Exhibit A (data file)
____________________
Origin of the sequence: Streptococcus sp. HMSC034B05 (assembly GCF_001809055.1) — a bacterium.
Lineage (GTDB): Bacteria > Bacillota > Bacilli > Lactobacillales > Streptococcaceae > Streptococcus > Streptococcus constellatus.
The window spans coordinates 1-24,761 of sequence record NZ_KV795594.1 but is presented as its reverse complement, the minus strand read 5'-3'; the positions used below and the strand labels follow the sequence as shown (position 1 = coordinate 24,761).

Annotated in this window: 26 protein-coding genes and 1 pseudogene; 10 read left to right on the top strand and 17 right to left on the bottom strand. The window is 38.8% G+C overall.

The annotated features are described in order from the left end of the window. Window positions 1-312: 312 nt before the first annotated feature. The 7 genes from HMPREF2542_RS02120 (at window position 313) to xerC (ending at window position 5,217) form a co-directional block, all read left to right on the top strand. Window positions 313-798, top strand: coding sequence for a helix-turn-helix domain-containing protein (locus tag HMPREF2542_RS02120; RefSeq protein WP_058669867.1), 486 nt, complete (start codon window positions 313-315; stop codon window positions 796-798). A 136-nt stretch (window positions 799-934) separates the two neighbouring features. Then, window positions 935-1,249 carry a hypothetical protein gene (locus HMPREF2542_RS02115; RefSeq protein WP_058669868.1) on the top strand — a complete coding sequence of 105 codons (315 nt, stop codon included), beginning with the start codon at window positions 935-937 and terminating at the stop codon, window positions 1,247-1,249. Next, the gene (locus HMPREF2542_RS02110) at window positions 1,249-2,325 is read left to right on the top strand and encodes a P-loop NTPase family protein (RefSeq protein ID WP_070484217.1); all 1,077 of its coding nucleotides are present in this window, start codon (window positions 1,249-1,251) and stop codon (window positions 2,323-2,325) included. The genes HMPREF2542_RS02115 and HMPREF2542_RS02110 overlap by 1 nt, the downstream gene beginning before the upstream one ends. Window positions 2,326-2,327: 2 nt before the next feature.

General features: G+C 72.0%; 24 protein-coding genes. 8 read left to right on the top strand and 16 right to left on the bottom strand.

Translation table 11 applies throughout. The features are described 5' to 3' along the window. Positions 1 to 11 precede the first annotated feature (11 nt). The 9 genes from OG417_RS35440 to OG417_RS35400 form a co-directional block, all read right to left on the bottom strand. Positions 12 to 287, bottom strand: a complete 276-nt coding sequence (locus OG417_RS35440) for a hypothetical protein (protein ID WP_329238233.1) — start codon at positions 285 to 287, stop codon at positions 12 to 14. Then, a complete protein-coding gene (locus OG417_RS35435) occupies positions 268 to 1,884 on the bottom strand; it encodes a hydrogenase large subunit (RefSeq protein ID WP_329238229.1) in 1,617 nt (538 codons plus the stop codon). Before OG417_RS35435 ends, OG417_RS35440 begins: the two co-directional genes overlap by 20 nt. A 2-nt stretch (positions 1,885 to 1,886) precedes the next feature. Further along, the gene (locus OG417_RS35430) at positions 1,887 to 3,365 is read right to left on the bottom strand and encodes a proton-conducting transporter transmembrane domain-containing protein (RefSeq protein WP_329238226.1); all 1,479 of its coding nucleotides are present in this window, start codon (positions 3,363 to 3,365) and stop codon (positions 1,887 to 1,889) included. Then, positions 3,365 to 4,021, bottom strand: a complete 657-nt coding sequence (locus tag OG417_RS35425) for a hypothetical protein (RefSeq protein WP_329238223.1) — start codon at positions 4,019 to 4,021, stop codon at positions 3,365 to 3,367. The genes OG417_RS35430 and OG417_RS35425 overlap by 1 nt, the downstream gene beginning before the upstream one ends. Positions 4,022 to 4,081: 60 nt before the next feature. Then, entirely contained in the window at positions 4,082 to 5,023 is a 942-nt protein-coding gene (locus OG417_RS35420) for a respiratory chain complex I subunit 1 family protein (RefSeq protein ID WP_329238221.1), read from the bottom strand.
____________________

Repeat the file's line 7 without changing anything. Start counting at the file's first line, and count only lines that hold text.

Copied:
Translation table 11 applies throughout. The features are described 5' to 3' along the window. Positions 1 to 11 precede the first annotated feature (11 nt). The 9 genes from OG417_RS35440 to OG417_RS35400 form a co-directional block, all read right to left on the bottom strand. Positions 12 to 287, bottom strand: a complete 276-nt coding sequence (locus OG417_RS35440) for a hypothetical protein (protein ID WP_329238233.1) — start codon at positions 285 to 287, stop codon at positions 12 to 14. Then, a complete protein-coding gene (locus OG417_RS35435) occupies positions 268 to 1,884 on the bottom strand; it encodes a hydrogenase large subunit (RefSeq protein ID WP_329238229.1) in 1,617 nt (538 codons plus the stop codon). Before OG417_RS35435 ends, OG417_RS35440 begins: the two co-directional genes overlap by 20 nt. A 2-nt stretch (positions 1,885 to 1,886) precedes the next feature. Further along, the gene (locus OG417_RS35430) at positions 1,887 to 3,365 is read right to left on the bottom strand and encodes a proton-conducting transporter transmembrane domain-containing protein (RefSeq protein WP_329238226.1); all 1,479 of its coding nucleotides are present in this window, start codon (positions 3,363 to 3,365) and stop codon (positions 1,887 to 1,889) included. Then, positions 3,365 to 4,021, bottom strand: a complete 657-nt coding sequence (locus tag OG417_RS35425) for a hypothetical protein (RefSeq protein WP_329238223.1) — start codon at positions 4,019 to 4,021, stop codon at positions 3,365 to 3,367. The genes OG417_RS35430 and OG417_RS35425 overlap by 1 nt, the downstream gene beginning before the upstream one ends. Positions 4,022 to 4,081: 60 nt before the next feature. Then, entirely contained in the window at positions 4,082 to 5,023 is a 942-nt protein-coding gene (locus OG417_RS35420) for a respiratory chain complex I subunit 1 family protein (RefSeq protein ID WP_329238221.1), read from the bottom strand.